Miss Hilary was puzzled what answer to make. True enough it was “kind,” and she was “a lady;” and between her and Mrs. Hand’s rough daughter was an unmistakable difference and distinction. That Elizabeth perceived it was proved by her growing respectfulness of manner—the more respectful, it seemed, the more she herself improved. Yet Hilary could not bear to make her feel more sharply than was unavoidable the great gulf that lies and ever must lie—not so much between mistress and servant, in their abstract relation—(and yet that is right, for the relation and authority are ordained of God)—but between the educated and the ignorant, the coarse and the refined.
“Well,” she said, after a pause of consideration, “you always have it in your power to repay my ‘kindness,’ as you call it. The cleverer you become the more useful you will be to me; and the more good you grow the better I shall like you.”
Elizabeth smiled—that wonderfully bright, sudden smile which seemed to cover over all her plainness of feature.
“Once upon a time,” Hilary resumed by-and-by, “when England was very different from what it is now, English ladies used to have what they call ‘bower-women,’ whom they took as girls, and brought up in their service; teaching them all sorts of things—cooking, sewing, spinning, singing, and, probably, except that the ladies of that time were very ill-educated themselves, to read and write also. They used to spend part of every day among their bower-women; and as people can only enjoy the company of those with whom they have some sympathies in common, we must conclude that—”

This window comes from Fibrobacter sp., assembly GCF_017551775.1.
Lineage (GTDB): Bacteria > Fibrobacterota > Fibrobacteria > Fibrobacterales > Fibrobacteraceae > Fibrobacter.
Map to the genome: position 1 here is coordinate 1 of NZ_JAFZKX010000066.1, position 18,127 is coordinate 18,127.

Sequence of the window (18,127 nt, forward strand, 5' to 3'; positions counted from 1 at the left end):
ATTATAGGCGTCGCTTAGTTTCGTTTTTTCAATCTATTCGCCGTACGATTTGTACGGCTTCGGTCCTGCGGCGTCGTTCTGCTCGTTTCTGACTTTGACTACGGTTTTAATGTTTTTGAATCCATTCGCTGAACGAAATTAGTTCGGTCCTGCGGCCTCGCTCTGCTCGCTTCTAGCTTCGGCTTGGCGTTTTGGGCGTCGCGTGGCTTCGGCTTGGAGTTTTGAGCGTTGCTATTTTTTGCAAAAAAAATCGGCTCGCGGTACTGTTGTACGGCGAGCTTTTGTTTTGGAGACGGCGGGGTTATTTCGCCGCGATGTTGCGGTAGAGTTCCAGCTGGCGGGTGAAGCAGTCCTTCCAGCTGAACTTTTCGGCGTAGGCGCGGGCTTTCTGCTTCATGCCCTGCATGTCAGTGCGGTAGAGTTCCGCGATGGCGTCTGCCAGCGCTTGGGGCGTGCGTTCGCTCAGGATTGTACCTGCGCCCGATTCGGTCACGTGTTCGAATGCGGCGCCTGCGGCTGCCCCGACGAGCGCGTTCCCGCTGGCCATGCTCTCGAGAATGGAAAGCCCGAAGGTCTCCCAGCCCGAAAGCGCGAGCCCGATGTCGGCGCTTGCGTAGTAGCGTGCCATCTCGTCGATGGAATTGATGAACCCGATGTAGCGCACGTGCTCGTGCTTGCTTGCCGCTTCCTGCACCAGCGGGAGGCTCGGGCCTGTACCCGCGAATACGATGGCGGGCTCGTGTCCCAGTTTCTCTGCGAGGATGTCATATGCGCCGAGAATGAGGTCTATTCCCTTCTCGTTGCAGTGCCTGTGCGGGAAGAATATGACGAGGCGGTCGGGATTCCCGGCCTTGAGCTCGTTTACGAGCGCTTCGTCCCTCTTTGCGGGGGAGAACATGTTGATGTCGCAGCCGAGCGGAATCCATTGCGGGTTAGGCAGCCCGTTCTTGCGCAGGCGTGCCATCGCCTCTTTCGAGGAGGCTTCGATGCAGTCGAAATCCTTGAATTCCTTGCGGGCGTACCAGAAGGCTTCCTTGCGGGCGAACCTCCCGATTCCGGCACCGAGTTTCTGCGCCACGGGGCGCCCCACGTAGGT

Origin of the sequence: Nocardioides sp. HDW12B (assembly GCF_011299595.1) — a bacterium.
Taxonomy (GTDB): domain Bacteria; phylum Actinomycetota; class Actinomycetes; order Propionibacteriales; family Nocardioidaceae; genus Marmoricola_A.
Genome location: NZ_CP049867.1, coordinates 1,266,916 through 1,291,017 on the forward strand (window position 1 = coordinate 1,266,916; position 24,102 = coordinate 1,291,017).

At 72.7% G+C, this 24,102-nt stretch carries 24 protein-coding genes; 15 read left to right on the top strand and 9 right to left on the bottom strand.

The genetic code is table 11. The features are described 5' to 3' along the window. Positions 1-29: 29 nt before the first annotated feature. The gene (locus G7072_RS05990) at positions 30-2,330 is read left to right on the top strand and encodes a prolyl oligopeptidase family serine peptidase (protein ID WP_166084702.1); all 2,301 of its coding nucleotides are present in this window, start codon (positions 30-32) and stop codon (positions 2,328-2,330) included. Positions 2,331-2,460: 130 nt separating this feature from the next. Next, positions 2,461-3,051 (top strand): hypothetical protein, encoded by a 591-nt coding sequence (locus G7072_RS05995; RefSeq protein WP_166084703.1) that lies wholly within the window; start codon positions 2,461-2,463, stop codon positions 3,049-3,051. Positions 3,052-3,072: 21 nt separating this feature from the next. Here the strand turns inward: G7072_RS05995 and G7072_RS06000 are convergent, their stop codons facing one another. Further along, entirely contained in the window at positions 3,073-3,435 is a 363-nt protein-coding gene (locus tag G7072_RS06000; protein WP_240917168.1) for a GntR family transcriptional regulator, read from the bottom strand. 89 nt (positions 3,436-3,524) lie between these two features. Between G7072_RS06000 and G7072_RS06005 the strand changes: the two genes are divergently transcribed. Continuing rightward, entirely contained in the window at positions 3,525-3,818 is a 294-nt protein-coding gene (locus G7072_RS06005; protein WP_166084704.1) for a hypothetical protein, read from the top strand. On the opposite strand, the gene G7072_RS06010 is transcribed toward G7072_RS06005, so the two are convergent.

Here Hilary stopped, recollecting she must be discoursing miles above the head of her little bower-maiden, and that, perhaps, after all, her theory would be best kept to herself, and only demonstrated practically.
“So, Elizabeth, if I spend a little of my time in teaching you, you must grow up my faithful and attached bower-maiden?”
“I’ll grow up any thing, Miss Hilary, if it’s to please you,” was the answer, given with a smothered intensity that quite startled the young mistress.
“I do believe the girl is getting fond of me,” said she, half touched, half laughing to Johanna. “If so, we shall get on. It is just as with our school children, you know. We have to seize hold of their hearts first, and their heads afterward. Now, Elizabeth’s head may be uncommonly tough, but I do believe she likes me.”
Johanna smiled; but she would not for the world have said—never encouraging the smallest vanity in her child—that she did not think this circumstance so very remarkable.